July 7, 2014 report
Simulations show Mercury may have been victim of hit-and-run collision
(Phys.org) —A pair of researchers with Arizona State University has created computer simulations that show that Mercury may have a relatively large metal core because it was the victim of a hit-and-run collision with another proto-planet—a collision that resulted in much of its non-metallic mantle being stripped away by the larger body. In their paper published in the journal Nature Geoscience, Erik Asphaug and Andreas Reufer describe how they ran many computer simulations designed to better understand planet formation in our solar system, and found that under just the right circumstances, a glancing blow collision between proto-Mercury and another proto-planet could have resulted in the current makeup of Mercury.
Mercury, as every school kid knows, is the planet in our solar system closest to the sun. It's also an anomaly because its core makes up approximately 60 percent of its mass (as compared to just 30 percent for Mars, Venus and Earth). Scientists have proposed theories to explain such an oddity, usually suggesting a collision of some sort must have taken place. A normal impact would have resulted in a loss of lighter elements, however, thus it's been difficult to make such theories work. To better understand what might have happened Asphaug and Reufer ran computer simulations that showed a proto-Mercury colliding with various sized planets at various speeds and angles. They found that if a planet about the size of modern Earth collided with proto-Mercury at just the right angle and speed, it would have been possible for proto-Mercury to lose a large portion of its mantle due to it being stripped away. Furthermore, they noted that such an impact would not result in the proto-Mercury being caught in the larger planet's gravity, effectively turning it into a moon. Such a collision, they also note would have resulted in much of the material ejected into space falling back to the target body, resulting in it being more metal rich than before the impact.
Simulations can't prove what happened of course, especially when they are used to describe theoretical events that occurred so long ago, but because they are based on known factors such as the current state of the planets in our solar system and data from spacecraft such as MESSENGER that entered Mercury's orbit back in 2012, they can offer scientists realistic options to consider when studying planetary evolution.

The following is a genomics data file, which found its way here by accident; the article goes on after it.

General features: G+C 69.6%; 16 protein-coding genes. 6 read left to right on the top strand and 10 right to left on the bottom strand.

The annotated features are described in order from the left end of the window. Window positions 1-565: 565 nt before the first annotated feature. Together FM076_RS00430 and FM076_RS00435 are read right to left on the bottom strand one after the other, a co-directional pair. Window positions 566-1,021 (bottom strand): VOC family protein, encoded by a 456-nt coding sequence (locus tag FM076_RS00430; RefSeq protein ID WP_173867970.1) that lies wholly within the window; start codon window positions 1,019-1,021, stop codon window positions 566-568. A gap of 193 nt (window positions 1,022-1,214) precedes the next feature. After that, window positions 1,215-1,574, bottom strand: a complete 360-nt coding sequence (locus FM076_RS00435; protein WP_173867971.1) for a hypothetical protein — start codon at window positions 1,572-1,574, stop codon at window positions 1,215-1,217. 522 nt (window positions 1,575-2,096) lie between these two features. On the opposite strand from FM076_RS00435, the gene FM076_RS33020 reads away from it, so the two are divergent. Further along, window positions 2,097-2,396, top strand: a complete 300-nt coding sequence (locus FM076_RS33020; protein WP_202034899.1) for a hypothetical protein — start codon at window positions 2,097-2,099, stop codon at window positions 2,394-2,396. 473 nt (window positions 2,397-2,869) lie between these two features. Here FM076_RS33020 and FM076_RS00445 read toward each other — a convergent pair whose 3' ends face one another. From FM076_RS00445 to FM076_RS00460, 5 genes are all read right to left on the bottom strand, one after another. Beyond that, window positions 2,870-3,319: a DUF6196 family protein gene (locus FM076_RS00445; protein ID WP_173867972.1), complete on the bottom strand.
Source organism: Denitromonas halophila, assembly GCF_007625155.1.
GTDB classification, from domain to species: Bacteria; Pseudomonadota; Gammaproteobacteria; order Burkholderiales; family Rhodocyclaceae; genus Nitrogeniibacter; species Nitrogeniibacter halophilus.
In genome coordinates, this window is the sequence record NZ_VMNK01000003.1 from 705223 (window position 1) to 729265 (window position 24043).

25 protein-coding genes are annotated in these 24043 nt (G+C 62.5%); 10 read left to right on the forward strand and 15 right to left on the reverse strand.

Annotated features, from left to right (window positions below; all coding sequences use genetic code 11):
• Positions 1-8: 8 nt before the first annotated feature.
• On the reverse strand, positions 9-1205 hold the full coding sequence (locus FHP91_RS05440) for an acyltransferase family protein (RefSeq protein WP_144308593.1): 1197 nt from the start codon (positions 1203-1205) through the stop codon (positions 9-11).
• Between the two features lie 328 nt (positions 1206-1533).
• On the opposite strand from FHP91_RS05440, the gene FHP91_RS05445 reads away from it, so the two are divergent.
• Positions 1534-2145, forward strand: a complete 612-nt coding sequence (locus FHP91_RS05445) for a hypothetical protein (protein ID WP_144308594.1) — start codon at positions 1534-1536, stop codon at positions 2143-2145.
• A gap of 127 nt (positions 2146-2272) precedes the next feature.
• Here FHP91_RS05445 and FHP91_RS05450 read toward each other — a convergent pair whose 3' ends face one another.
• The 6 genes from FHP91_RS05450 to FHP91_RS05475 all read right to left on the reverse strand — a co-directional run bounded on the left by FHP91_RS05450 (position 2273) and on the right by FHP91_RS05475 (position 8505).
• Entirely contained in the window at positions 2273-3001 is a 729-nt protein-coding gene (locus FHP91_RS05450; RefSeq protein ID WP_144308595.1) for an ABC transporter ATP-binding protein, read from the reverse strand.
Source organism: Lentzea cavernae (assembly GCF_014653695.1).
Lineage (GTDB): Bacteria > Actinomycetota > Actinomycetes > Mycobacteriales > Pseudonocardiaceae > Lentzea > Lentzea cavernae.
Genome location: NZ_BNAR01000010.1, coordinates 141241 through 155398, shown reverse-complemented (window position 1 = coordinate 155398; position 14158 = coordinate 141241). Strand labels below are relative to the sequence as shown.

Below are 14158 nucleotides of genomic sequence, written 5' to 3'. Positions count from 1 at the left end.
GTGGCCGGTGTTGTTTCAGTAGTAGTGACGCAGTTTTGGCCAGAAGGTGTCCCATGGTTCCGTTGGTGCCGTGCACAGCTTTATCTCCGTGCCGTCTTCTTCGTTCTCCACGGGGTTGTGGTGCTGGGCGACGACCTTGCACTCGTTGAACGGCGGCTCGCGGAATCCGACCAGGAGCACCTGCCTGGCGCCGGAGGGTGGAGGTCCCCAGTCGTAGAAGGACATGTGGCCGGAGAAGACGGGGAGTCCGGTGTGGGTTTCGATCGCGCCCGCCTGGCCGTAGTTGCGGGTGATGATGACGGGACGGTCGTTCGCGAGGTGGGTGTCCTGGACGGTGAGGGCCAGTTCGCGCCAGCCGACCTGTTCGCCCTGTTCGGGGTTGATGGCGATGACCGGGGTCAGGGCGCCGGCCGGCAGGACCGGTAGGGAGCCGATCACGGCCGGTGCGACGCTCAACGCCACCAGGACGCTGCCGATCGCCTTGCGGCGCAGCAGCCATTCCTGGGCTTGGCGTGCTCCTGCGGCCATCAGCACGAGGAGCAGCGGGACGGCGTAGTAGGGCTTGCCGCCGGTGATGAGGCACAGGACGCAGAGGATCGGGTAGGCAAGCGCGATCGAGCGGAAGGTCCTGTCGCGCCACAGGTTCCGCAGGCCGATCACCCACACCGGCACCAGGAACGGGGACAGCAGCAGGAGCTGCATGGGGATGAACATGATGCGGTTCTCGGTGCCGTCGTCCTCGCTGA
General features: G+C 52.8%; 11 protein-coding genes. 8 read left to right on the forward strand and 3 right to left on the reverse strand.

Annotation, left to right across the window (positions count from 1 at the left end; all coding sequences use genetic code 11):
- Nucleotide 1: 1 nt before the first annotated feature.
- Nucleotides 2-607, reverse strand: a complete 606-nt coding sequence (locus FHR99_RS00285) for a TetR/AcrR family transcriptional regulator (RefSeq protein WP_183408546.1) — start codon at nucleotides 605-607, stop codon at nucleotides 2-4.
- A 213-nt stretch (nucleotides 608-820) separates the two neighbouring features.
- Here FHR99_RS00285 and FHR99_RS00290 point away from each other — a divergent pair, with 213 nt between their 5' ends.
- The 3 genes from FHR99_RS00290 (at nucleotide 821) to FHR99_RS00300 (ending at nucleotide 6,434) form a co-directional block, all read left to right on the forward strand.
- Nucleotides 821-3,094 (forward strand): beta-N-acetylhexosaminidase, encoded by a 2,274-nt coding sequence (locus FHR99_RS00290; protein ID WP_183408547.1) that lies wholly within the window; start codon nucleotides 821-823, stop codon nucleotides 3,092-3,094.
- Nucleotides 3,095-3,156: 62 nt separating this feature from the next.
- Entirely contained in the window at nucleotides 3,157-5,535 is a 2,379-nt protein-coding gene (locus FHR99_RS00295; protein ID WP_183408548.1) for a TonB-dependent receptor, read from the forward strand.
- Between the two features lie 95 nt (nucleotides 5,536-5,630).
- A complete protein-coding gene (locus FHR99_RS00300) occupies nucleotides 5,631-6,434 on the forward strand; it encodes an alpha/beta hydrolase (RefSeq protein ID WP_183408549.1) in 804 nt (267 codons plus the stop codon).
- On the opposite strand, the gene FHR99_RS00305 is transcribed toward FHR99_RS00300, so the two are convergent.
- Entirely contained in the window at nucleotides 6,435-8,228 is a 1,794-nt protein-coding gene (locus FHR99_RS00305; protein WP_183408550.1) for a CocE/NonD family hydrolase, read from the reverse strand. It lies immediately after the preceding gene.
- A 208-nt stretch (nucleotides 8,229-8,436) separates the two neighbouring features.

Earth, Venus, Mars and asteroids such as Vesta and, perhaps, Lutetia have chondritic bulk compositions with massive silicate mantles surrounding iron cores. Anomalies include Mercury with its abundant metallic iron (about 70% by mass), the Moon with its small iron core, and metal-dominated asteroids. Although a giant impact with proto-Earth can explain the Moon's small core, a giant impact origin for Mercury is problematic. Such a scenario requires that proto-Mercury was blasted apart with far greater specific energy than required for lunar formation, yet retained substantial volatile elements and did not reaccrete its ejected mantle. Here we present numerical hydrocode simulations showing that proto-Mercury could have been stripped of its mantle in one or more high-speed collisions with a larger target planet that survived intact. A projectile that escapes the planet-colliding orbit in this hit-and-run scenario7 ultimately finds a permanent sink for its stripped mantle silicates. We show that if Mars and Mercury are derived from two planetary embryos that randomly avoided being accreted into a larger body, out of 20 original embryos (the rest having accreted into Venus and Earth), then it is statistically probable that one of those had its mantle stripped in one or two hit-and-run collisions. The same reasoning applies to pairwise accretion of planetesimals in the early Solar System, in which the relic bodies, which avoided becoming accreted, would be expected to have a wide diversity of compositions as a consequence of hit-and-run processes.
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